“Are we living in a zombie nation?” laments a burned-out, dreadlocked stoner, barely able to see straight, but clearly anxious about the lack of dancing part-way through tonight’s gig. “Well, you’re not exactly doing much yourself, are you?” guitarist, vocalist and Smoke Fairy Jessica Davies retorts. “Maybe you can show us your best moves in this next one.” Tragically, we never get to see the results as, after refusing to cut his prattling, our hero is asked to take his fear of the living dead elsewhere. It’s a sad end to his evening, but on the up-side, he’s probably forgotten that it ever happened.
Still, you wonder if he’s got a point. Writing in his landmark study of English pastoral in popular music and folk in particular, Rob Young likened the genre’s 21st century state to that of an overgrown secret garden, in which multiple styles have taken root and it’s no longer possible to discern one from the other. Remove the specificity of Englishness, as the Smoke Fairies do, and the undergrowth thickens into an amorphous entanglement of folk, blues and Americana. The danger is that what’s left might feel too impersonal – a processing of purer forms which we witness, zombie-like and blank-eyed, in the hope of catching a stray whisper of the real thing.
Perhaps that’s why so much discussion of the Smoke Fairies has dwelt on explaining their sound as the result of a past spread between their native England and the United States. The more complex truth is that they are the inheritors of multiple acts of transatlantic cross-fertilisation. There are traces here of Maddy Prior; Sandy Denny; a Fleetwood Mac in thrall to Stevie Nicks; Crosby, Stills, Nash and Young; the deep, half-obscure mysteries of the Mississippi Delta.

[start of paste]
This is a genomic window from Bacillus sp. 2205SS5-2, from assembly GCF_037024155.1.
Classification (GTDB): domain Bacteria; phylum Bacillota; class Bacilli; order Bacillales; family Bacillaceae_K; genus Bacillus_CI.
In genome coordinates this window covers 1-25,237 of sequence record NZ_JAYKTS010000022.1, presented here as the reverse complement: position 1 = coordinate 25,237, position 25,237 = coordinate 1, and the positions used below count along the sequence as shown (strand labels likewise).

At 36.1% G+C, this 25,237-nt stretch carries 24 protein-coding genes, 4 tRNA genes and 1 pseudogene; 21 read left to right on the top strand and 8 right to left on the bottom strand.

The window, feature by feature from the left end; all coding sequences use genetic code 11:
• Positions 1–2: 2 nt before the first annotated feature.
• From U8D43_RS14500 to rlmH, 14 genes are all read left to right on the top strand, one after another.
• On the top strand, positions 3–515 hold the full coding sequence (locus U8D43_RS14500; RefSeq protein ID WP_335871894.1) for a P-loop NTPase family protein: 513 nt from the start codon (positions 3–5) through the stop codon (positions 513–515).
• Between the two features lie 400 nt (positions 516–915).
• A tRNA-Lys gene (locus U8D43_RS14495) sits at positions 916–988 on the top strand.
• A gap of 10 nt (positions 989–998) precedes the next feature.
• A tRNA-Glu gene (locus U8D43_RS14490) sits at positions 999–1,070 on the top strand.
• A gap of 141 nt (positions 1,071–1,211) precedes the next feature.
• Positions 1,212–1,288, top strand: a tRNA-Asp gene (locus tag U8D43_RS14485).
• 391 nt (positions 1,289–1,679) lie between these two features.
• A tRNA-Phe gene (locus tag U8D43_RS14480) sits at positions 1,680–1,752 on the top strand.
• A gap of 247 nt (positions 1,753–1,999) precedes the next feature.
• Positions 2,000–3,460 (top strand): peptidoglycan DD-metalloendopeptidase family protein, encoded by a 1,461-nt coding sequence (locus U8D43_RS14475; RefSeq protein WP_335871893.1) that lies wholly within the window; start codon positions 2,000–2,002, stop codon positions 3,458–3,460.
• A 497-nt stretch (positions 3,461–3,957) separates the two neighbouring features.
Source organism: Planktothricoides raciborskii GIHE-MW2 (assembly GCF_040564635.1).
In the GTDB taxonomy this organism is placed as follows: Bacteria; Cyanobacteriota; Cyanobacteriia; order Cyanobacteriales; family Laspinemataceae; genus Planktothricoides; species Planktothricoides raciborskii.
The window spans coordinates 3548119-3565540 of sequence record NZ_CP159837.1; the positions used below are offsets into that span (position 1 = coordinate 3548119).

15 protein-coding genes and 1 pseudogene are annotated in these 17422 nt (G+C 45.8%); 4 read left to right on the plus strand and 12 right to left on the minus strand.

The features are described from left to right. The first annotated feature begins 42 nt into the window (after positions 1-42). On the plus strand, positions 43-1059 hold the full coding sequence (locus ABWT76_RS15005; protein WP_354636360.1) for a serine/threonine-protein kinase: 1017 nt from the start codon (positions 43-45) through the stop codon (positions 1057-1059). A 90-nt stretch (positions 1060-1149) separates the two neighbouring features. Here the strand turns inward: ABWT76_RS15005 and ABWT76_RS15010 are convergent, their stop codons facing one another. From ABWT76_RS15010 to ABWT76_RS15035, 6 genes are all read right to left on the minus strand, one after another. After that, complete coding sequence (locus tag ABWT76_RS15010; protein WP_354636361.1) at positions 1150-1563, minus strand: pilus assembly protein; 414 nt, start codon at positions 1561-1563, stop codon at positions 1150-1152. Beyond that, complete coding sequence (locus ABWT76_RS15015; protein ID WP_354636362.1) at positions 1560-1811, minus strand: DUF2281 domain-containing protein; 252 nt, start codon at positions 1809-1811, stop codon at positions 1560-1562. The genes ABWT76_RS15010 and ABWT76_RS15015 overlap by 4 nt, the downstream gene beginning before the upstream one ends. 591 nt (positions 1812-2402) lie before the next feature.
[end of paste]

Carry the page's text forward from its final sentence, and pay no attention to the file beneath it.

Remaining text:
Davies and her partner in Fairydom, Katherine Blamire, rarely focus on one point of inspiration in a performance characterised by grace, intimacy and skill. It’s unexpectedly feisty, too. Flanked by a pair of slightly ridiculous moustachioed backing musicians who look like 118 and his weirder blond cousin, 119, their music is richer and harder-wearing than their deeply personal, but rarely up-close early work allowed. This power and confidence, hinted at on their second album, is evident in new stuff like ‘Let Me Know’. But it’s the makeover of older tracks, like ‘Erie Lackawanna’, that results in many of the night’s best moments, turning such squally confessions into something even more untamed, almost as if they were a soundtrack written for the bleak landscape of the fens a few miles up the road. It enhances the deepest and least explicable aspects of the Fairies’ sound - seductive, tightly entwined harmonies and the slow unfurling of dauntless guitar licks by Blamire.
They conclude with a cover of ‘She Sells Sanctuary’ that courageously removes the central riff and replaces it with a swooning, viola-led reinvention. “Thanks for coming out,” enthuses Blamire. “You’re not all zombies,” Davies adds. “I knew it!” some bloke shouts triumphantly. And it’s an odd breed, this Anglo-Americana; a sad aggregation of echoes stretching back deep into the undergrowth. But if the Smoke Fairies sometimes relish the unfathomable nature of what they find there, their music is no less lovely for it.
Words by Tom Kirk